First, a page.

When I moved from racially diverse Jamaica to predominately white East Cobb County, Georgia at ten years old, to say I underwent culture shock would be to grossly understate my experience. My white classmates couldn’t understand me but enjoyed asking me to talk anyway because they relished in hearing my sing-songy Caribbean accent. With time, I adjusted to my new community and would eventually start playing basketball. Thankfully, my traveling AAU team afforded me a plethora of racially mixed teammates. There was the animated Colombian, the lovable city and country African Americans and later on in my basketball career I bonded with a hilarious Puerto Rican and a kind-hearted Nigerian. Also, my family members would visit from Jamaica, ensuring that my siblings and I didn’t lose touch with our rich culture.
I’m naturally curious about other cultures–fascinated by our similarities and differences and over the years I’ve enjoyed the company of some genuine folks, some of whom are white. My bosom buddy, Public Defender in training, is my closest white friend–I should really say friend. Some months back she invited me out to join her old work colleague, now friend for a night on the town in one of Atlanta’s more predominately black neighborhoods, Castleberry Hill. We jumped at the chance to hang out for I hadn’t seen my “White Girlfriend” in weeks due to her always busy schedule. We arrived for dinner and as 10 o’clock dawned, the crowd grew larger and larger and by night’s end she was the only white folk in the hopping establishment. This wasn’t her first outing with the group of brown-skinned ladies but that night my friend definitely earned, well solidified, her “black card status.” She kicked it like one of the homies and loved every minute of it. I later joked with her “now you know how I feel, being the only black person at the party.” We all should have a special white friend like that? I’m not sure what the right answer to that question is but what I do know is that love is colorblind. Our relationship is one built on trust and no pretense. We’re afforded to be our true selves and when cultural differences come up, we seek to understand the other just as my natural born sisters would do. It’s refreshing having a culturally aware friend who you don’t have to explain everything to–well I do explain somethings to her but it’s mostly of no consequence like “how do I get to this or that restaurant from my house?” She truly is a sister. My hope is that more of you will have a friend such as mine no matter what their race. Here’s another one of Ifemelu’s blog post featured in Americanah:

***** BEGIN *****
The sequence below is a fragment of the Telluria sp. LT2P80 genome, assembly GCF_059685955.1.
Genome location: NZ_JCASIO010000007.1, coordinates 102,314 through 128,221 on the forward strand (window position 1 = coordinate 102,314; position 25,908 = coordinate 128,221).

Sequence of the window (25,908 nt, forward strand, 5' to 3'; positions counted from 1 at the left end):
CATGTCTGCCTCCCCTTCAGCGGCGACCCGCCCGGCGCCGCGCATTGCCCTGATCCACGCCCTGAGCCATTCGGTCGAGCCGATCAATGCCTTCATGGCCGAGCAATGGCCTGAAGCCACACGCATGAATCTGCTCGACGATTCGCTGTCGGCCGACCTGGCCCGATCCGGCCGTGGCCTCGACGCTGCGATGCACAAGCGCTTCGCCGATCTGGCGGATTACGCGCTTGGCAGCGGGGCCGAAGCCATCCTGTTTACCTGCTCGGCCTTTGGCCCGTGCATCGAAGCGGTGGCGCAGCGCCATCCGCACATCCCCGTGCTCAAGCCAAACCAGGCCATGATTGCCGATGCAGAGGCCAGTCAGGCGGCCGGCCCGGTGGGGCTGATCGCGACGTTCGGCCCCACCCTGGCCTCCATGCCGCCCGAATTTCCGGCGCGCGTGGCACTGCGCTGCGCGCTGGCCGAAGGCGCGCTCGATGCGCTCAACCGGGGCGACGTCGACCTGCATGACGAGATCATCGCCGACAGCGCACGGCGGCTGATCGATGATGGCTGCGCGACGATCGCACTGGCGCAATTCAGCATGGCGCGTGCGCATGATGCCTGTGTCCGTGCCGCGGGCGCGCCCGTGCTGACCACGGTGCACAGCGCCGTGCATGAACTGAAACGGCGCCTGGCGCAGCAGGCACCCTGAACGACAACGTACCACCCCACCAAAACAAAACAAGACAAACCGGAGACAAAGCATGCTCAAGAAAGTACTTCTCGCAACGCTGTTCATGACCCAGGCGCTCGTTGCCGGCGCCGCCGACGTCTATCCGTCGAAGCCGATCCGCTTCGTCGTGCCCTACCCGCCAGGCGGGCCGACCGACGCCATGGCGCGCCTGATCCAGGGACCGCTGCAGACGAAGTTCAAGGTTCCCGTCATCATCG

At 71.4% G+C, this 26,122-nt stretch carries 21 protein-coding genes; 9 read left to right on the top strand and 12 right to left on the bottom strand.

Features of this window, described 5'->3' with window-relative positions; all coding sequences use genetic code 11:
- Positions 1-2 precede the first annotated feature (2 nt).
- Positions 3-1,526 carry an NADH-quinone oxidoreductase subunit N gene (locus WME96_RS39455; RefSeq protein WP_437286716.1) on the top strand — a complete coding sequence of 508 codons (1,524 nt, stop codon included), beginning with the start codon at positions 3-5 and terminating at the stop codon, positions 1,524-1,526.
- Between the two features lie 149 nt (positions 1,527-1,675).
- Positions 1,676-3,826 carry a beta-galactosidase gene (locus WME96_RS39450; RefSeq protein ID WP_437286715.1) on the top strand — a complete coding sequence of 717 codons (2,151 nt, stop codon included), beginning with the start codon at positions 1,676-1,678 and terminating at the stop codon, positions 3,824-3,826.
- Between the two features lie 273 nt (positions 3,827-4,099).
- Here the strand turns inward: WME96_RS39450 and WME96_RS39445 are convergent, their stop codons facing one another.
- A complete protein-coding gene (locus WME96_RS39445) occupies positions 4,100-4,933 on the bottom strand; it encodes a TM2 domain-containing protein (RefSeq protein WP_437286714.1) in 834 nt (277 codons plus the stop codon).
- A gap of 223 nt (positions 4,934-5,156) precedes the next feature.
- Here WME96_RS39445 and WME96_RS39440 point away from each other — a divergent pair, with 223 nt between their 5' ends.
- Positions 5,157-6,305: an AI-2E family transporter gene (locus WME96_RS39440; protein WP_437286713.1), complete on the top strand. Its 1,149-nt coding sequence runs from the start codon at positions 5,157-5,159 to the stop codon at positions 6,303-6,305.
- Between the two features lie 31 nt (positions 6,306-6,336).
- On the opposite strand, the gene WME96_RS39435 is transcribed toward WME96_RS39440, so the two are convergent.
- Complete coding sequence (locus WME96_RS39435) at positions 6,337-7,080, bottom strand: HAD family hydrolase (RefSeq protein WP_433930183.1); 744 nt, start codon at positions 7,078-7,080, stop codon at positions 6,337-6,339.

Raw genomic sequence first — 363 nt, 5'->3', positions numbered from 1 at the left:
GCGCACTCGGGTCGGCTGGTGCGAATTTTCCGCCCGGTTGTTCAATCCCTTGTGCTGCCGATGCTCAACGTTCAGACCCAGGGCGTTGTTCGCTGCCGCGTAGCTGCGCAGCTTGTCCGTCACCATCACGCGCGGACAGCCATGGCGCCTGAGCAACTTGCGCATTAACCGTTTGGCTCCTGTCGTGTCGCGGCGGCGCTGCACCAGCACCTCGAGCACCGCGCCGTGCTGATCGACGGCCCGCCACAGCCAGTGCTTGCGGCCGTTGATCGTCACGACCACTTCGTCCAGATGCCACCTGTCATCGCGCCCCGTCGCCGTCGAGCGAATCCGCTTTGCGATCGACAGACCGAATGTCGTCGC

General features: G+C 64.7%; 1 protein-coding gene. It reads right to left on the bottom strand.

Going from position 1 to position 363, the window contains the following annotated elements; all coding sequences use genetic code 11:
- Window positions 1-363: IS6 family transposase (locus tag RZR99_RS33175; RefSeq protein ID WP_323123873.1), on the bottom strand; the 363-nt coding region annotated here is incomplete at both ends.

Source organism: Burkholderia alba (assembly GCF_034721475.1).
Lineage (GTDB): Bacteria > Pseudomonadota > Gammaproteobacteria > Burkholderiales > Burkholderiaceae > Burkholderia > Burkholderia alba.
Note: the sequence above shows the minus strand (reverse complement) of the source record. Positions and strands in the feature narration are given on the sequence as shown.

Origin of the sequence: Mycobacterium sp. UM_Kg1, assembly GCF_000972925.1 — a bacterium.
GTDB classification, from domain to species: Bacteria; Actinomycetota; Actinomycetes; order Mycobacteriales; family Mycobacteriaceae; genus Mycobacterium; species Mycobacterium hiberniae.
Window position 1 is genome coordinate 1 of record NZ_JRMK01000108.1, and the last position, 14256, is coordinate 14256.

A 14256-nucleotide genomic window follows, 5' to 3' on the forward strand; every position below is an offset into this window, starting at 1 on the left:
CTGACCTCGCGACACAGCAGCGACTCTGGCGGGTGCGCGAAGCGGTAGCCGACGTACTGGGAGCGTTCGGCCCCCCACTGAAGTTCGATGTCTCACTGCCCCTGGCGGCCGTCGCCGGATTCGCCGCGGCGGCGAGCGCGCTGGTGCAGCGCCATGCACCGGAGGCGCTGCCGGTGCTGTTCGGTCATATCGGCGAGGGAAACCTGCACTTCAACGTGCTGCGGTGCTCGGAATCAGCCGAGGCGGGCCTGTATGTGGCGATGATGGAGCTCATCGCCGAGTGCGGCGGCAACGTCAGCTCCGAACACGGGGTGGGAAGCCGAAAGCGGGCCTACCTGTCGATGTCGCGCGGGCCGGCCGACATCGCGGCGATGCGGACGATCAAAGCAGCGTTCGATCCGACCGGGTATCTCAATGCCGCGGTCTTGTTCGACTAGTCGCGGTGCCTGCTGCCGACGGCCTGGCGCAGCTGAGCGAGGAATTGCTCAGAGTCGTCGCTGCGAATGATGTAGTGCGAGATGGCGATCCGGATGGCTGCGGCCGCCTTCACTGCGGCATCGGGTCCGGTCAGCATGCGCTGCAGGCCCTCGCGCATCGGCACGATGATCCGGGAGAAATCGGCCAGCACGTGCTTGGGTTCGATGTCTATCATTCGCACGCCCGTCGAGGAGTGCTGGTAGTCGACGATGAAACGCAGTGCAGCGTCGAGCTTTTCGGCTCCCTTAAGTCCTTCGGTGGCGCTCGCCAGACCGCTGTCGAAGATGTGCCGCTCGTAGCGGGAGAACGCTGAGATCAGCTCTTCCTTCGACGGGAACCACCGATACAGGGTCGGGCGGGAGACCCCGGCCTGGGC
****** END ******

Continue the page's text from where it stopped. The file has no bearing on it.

Understanding America for the Non-American Black: Thoughts on the Special White Friend (excerpted from Chimamanda Ngozi Adichie’s ‘Americanah’)
One great gift for the Zipped-Up Negro is The White Friend Who Gets It. Sadly, this is not as common as one would wish, but some are lucky to have that white friend who you don’t need to explain shit to. By all means, put this friend to work. Such friends not only get it, but also have great bullshit-detectors and so they totally understand that they can say stuff that you can’t. So there is, in much of America, a stealthy little notion lying in the hearts of many: that white people earned their place at jobs and schools while black people got in because they were black. But in fact, since the beginning of America, white people have been getting jobs because they were white. Many whites with the same qualifications but Negro skin would not have the jobs they have. But don’t ever say this publicly. Let your white friend say it. If you make the mistake of saying this, you will be accused of a curiosity called “playing the race card.” Nobody quite knows what this means.
When my father was in school in my NAB (Non American Black) country, many American Blacks could not vote or go to good schools. The reason? Their skin color. Skin color alone was the problem. Today, many Americans say that skin color cannot be part of the solution. Otherwise it is referred to as a curiosity called “reverse racism.” Have your white friend point out how the American Black deal is kind of like you’ve been unjustly imprisoned for many years, then all of a sudden you’re set free, but you get no bus fare. And, by the way, you and the guy who imprisoned you are now automatically equal. If the “slavery was so long ago” thing comes up, have your white friend say that lots of white folks are still inheriting money that their families made a hundred years ago. So if that legacy lives, why not the legacy of slavery? And have your white friend say how funny it is, that American pollsters ask white and black people if racism is over. White people in general say it is over and black people in general say it is not. Funny indeed. More suggestions for what you should have your white friend say? Please post away. And here’s to all the white friends who get it.
|About The Author
Andrea is a freelance writer who resides in Atlanta, Georgia. She's a foodie, a lover of music, different cultures, travel, basketball, family, and pit-bulls. She's especially passionate about equality in the LGBTQ community particularly as it relates to people of the African Diaspora. One love! Follow Andrea on Twitter.